There are some major changes from the book to the movie, Emma’s and Olive’s characters and peculiarities are completely switched, I have no idea why the movie producers felt the need to do that. I was also impressed by something that would seem odd, there is some swearing in the book. Not a lot, but enough to remind the reader they are reading a story from a sixteen-year old’s point of view. I used to volunteer with teenagers that ranged from fourteen to eighteen, every single one of them swore. That’s what teenagers do. It makes everything seem more real to me. It makes it so that I can relate to these characters more since they seem more human.

All in all, I loved the book and now I understand the amount of praise this series has gotten. The characters and the story are unique yet relatable. Yes, there are some predictable parts to the story, but really they just make you relate and love the characters more. I plan to read the rest of the series, as I love reading book series over stand-alone books. Though the book has ruined the movie for me, I’m extremely glad it did.

“Blood Promise” by Richelle Mead

Books are getting low. So yes, I will be reviewing ENTIRE series. I’m sorry.

When I started this series it was fun, standard typical vampire YA. Interesting ideas, relatively interesting characters, decent writing, interesting plot.

…But then, the ick happened.

Grooming. Statutory Rape. Under-age Sex. Teacher – Student relations. Pick your terminology.

If they had kept it a harmless crush, or dancing around a bit, fine. But the moment Rose entered an actual sexual relationship with Dimitri it got a little too ick for me. When she was put under his care she was about 16? He is 7 years her senior. They trained together, and when she was closer to 17, they started sleeping together. It is wrong on many levels. Too many stories are coming out about men using their power (managers, bossed, mentors, etc) to manipulate and assault the younger people coming into that industry. It’s sexual assault no matter how you frame it but this book romanticizes it.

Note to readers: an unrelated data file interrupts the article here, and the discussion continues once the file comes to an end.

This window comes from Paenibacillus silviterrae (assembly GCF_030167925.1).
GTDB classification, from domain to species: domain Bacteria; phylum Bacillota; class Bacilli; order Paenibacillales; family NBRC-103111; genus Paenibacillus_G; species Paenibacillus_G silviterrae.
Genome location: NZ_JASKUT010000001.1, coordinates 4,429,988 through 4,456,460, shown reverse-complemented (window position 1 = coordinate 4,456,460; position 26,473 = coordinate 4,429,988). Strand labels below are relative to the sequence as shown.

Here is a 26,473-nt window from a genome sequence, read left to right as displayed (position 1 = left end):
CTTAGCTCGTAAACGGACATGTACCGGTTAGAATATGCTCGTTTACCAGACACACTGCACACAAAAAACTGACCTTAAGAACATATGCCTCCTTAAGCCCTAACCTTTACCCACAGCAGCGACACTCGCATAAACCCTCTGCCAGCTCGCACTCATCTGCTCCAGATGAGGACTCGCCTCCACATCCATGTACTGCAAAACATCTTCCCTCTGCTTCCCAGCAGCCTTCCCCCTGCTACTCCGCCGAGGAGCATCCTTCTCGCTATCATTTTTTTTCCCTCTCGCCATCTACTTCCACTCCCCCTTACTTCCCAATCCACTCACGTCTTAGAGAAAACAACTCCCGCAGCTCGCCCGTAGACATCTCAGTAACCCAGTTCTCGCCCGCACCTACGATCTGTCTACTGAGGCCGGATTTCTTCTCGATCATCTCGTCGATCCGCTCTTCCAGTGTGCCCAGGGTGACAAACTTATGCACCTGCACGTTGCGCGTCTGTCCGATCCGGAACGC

At the end of the last book …


Dimitri was turned into a Strigoi – which is a type of vampire that feeds on other vampires. Basically, what people like rose and Dimitri are trained to hunt to the keep the Moroi (true Vampires) safe. Dhampirs and Moroi can willingly turn into Strigoi, or they can be forced into it. The ones that are turned forcefully usually let it know amongst their other Guardians that they want to be executed if it ever happened to them. That is the case with this book. Dimitri let it be known to Rose that he would rather be dead.

And thus, this book starts with Rose completely bailing out of school and abandoning Lisa to look for Dimitri to kill him. I have so many issues with this book, I feel like such a jack-ass since I relatively enjoy these books. I’ll just point form the things that made me mad before I prattle on about the actual plot.

  1. Rose doesn’t know where Dimitri is, she is acting on a hunch that sends her to RUSSIA. She also refuses to tell anyone where she is so they can’t find her and stop her.

2. She left right before her graduating, ending her potential career as a Guardian. Unless she pretends to be human and joins their world, her options are basically Mercenary or Prostitute.

3. She abandoned Lissa. The girl she has known most of her life, who literally raised her from the dead and bonded the two of them together. The girl she had originally ran from the school with to protect.

4. She’s 17 turning 18. She’s a child.

5. She went without a plan, just a general idea, to the other end of the world. To kill a guy that was already stronger than her, and now has Strigoi strength.

6. She met Dimitri’s family and they thought their relationship was wonderful and they introduced her to another Shadow-Kissed couple that are married and years apart. Romanticizing this type of relationship is damaging to younger audiences. When the hot 20-something starts hitting on them they think it’s true love and books like this make it seem okay. Yes, my husband and I are 6 years apart, but I met him when I was 27! We make jokes about the age gap when we were younger and if I hadn’t been in my late 20s, it would have been gross.